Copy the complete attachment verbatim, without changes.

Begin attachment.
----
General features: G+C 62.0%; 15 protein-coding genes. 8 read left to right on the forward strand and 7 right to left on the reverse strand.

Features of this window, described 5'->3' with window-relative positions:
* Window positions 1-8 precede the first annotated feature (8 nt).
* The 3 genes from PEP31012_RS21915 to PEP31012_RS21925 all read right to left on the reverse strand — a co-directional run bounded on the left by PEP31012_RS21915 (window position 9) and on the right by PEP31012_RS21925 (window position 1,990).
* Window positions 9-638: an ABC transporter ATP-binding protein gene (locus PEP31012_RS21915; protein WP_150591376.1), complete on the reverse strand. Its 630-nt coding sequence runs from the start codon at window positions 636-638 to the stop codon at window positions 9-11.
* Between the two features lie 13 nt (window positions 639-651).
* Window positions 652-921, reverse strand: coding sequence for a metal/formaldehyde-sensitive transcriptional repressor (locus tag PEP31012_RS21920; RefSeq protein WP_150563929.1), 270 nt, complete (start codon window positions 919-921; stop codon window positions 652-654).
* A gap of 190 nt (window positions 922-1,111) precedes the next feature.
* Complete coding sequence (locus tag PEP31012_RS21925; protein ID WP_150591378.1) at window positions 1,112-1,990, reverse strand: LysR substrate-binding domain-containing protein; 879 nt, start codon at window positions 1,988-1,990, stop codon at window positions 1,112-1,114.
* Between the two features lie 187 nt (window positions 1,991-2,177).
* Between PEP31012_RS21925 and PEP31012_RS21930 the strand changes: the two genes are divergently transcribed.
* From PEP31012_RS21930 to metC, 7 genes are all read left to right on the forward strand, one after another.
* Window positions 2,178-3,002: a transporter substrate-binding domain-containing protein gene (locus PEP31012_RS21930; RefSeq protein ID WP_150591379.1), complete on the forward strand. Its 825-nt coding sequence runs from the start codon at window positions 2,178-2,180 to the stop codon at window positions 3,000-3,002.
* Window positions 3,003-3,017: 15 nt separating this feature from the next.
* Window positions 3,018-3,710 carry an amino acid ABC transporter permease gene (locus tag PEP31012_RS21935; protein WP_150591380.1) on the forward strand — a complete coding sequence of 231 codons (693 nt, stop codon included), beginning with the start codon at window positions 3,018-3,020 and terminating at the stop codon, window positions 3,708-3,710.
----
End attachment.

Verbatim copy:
General features: G+C 62.0%; 15 protein-coding genes. 8 read left to right on the forward strand and 7 right to left on the reverse strand.

Features of this window, described 5'->3' with window-relative positions:
* Window positions 1-8 precede the first annotated feature (8 nt).
* The 3 genes from PEP31012_RS21915 to PEP31012_RS21925 all read right to left on the reverse strand — a co-directional run bounded on the left by PEP31012_RS21915 (window position 9) and on the right by PEP31012_RS21925 (window position 1,990).
* Window positions 9-638: an ABC transporter ATP-binding protein gene (locus PEP31012_RS21915; protein WP_150591376.1), complete on the reverse strand. Its 630-nt coding sequence runs from the start codon at window positions 636-638 to the stop codon at window positions 9-11.
* Between the two features lie 13 nt (window positions 639-651).
* Window positions 652-921, reverse strand: coding sequence for a metal/formaldehyde-sensitive transcriptional repressor (locus tag PEP31012_RS21920; RefSeq protein WP_150563929.1), 270 nt, complete (start codon window positions 919-921; stop codon window positions 652-654).
* A gap of 190 nt (window positions 922-1,111) precedes the next feature.
* Complete coding sequence (locus tag PEP31012_RS21925; protein ID WP_150591378.1) at window positions 1,112-1,990, reverse strand: LysR substrate-binding domain-containing protein; 879 nt, start codon at window positions 1,988-1,990, stop codon at window positions 1,112-1,114.
* Between the two features lie 187 nt (window positions 1,991-2,177).
* Between PEP31012_RS21925 and PEP31012_RS21930 the strand changes: the two genes are divergently transcribed.
* From PEP31012_RS21930 to metC, 7 genes are all read left to right on the forward strand, one after another.
* Window positions 2,178-3,002: a transporter substrate-binding domain-containing protein gene (locus PEP31012_RS21930; RefSeq protein ID WP_150591379.1), complete on the forward strand. Its 825-nt coding sequence runs from the start codon at window positions 2,178-2,180 to the stop codon at window positions 3,000-3,002.
* Window positions 3,003-3,017: 15 nt separating this feature from the next.
* Window positions 3,018-3,710 carry an amino acid ABC transporter permease gene (locus tag PEP31012_RS21935; protein WP_150591380.1) on the forward strand — a complete coding sequence of 231 codons (693 nt, stop codon included), beginning with the start codon at window positions 3,018-3,020 and terminating at the stop codon, window positions 3,708-3,710.